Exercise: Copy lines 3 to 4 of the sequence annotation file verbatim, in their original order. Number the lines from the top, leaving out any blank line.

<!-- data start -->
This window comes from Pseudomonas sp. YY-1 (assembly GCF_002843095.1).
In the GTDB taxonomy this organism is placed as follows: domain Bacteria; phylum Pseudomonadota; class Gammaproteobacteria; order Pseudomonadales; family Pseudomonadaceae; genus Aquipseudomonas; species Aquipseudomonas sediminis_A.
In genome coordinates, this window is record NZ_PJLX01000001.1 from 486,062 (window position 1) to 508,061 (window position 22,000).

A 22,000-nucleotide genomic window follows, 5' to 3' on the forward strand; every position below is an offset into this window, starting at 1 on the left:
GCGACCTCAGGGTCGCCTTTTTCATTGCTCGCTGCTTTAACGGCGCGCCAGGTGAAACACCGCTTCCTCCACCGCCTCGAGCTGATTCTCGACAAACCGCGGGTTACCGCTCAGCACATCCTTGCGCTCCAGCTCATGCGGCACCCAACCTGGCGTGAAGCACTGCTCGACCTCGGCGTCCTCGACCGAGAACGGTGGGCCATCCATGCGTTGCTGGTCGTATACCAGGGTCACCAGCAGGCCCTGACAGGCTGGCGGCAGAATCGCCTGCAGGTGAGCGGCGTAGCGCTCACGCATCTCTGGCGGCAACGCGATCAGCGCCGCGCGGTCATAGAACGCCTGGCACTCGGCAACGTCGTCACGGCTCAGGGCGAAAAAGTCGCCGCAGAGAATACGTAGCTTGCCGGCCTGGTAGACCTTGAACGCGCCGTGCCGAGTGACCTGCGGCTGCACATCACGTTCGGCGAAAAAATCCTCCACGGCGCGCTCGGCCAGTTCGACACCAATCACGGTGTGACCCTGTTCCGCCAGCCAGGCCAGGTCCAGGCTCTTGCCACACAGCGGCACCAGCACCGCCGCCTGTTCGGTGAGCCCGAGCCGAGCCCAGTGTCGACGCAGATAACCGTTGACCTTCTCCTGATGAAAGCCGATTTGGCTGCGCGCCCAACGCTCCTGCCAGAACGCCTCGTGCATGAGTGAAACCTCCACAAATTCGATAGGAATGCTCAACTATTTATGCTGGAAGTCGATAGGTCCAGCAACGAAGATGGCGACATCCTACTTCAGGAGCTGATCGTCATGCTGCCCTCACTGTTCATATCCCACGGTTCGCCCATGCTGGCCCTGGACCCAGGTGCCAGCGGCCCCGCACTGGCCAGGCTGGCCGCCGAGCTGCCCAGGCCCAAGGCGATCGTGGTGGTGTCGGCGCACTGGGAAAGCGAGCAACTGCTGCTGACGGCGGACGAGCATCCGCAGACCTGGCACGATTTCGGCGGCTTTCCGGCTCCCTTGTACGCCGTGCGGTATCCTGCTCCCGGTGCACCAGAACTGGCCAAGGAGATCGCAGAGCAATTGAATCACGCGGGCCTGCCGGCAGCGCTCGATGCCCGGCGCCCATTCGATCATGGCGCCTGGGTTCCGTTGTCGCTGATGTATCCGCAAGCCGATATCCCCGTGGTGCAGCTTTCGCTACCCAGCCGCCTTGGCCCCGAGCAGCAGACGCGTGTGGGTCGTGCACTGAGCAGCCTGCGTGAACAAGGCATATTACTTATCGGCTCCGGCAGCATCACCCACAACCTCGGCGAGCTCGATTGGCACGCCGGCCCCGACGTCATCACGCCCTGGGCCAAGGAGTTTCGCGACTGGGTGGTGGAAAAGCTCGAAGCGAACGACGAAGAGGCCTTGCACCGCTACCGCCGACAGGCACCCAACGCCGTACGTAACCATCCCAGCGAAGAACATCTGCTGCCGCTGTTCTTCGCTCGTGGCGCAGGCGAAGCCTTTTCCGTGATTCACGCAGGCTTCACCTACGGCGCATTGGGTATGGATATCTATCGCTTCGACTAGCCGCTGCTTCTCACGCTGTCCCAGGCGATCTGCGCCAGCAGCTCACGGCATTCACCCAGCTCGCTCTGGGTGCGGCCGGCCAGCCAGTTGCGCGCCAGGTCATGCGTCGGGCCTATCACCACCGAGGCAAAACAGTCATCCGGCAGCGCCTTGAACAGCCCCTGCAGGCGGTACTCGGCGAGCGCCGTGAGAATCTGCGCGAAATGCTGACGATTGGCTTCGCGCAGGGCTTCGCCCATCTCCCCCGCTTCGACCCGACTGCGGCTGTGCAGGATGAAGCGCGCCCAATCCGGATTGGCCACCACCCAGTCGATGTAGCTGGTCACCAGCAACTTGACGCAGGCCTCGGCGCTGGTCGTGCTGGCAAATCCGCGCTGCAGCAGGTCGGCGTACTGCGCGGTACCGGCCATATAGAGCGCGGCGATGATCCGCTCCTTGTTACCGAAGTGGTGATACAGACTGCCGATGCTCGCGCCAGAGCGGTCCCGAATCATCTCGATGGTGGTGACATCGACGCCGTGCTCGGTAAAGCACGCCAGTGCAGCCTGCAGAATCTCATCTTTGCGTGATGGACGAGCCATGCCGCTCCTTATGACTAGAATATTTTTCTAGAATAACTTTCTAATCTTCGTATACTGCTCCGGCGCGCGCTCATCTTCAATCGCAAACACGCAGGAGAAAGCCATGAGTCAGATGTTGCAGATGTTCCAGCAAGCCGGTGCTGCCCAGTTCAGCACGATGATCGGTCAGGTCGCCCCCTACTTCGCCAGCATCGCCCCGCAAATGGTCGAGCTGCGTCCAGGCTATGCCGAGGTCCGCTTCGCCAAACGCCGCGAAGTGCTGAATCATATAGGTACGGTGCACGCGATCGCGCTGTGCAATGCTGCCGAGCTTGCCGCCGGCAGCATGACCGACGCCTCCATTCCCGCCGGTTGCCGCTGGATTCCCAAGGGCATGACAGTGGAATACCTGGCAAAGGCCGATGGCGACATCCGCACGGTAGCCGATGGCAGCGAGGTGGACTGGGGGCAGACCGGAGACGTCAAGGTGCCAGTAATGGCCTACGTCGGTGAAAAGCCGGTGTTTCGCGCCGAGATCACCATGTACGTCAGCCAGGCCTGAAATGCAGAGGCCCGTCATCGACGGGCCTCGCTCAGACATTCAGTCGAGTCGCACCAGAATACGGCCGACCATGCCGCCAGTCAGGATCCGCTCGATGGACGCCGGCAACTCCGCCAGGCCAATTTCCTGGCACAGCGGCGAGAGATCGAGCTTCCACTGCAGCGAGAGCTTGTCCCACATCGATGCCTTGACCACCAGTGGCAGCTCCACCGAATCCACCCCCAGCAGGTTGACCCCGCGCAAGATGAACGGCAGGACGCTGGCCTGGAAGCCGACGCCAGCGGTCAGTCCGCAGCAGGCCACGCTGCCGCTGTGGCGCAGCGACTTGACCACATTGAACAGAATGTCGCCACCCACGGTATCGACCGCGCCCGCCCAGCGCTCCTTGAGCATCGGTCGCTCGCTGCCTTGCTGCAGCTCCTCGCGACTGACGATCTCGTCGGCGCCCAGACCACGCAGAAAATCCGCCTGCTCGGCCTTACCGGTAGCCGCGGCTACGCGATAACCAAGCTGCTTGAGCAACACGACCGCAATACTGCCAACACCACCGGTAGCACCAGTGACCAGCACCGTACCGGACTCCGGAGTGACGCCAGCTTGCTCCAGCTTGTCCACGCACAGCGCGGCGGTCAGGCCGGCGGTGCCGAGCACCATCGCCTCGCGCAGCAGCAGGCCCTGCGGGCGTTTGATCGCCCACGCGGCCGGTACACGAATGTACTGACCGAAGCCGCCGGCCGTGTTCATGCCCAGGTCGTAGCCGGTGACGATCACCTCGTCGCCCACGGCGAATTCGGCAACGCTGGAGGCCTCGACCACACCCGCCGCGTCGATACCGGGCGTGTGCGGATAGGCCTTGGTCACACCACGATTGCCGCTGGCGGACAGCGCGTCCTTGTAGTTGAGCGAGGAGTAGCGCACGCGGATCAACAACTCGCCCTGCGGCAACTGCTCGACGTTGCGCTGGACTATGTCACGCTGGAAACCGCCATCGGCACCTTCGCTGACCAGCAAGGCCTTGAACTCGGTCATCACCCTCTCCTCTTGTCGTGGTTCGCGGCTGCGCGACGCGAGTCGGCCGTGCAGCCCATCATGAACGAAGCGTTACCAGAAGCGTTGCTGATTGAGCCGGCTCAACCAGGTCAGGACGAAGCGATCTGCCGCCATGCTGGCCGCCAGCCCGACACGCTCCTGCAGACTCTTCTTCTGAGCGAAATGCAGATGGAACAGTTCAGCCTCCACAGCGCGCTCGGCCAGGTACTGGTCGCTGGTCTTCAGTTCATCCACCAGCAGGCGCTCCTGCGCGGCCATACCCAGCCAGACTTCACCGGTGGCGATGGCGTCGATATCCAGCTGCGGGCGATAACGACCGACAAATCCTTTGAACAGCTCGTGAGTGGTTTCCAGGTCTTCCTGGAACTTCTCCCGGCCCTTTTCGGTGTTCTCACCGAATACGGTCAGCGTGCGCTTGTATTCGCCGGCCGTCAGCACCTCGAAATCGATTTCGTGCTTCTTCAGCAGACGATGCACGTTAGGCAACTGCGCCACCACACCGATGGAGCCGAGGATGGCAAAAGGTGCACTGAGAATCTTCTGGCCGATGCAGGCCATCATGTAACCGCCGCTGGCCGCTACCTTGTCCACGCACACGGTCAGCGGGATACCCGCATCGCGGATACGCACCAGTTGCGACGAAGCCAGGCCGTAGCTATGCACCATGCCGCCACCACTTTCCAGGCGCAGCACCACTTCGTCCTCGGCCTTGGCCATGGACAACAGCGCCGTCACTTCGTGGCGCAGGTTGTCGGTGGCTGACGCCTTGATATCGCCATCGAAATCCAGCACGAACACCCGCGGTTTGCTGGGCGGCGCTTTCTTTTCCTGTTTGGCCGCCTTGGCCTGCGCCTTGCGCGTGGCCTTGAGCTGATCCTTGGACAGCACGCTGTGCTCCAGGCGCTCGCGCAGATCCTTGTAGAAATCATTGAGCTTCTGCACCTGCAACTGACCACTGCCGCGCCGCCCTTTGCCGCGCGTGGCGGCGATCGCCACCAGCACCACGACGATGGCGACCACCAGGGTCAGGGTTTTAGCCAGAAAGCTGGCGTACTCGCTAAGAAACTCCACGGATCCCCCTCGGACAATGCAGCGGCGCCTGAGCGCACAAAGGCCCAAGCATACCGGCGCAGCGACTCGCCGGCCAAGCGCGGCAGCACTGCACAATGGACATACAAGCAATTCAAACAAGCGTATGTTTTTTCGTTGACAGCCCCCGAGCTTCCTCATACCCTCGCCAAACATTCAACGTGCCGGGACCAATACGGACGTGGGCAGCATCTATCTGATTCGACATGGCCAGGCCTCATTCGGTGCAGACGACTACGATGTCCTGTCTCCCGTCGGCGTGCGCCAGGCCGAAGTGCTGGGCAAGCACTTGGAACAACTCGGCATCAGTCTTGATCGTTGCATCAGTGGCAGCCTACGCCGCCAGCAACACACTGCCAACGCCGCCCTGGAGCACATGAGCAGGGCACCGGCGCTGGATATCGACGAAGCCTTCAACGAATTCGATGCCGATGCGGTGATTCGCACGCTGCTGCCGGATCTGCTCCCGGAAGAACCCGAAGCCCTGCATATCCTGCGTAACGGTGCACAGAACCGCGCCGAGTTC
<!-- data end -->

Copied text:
In genome coordinates, this window is record NZ_PJLX01000001.1 from 486,062 (window position 1) to 508,061 (window position 22,000).

A 22,000-nucleotide genomic window follows, 5' to 3' on the forward strand; every position below is an offset into this window, starting at 1 on the left: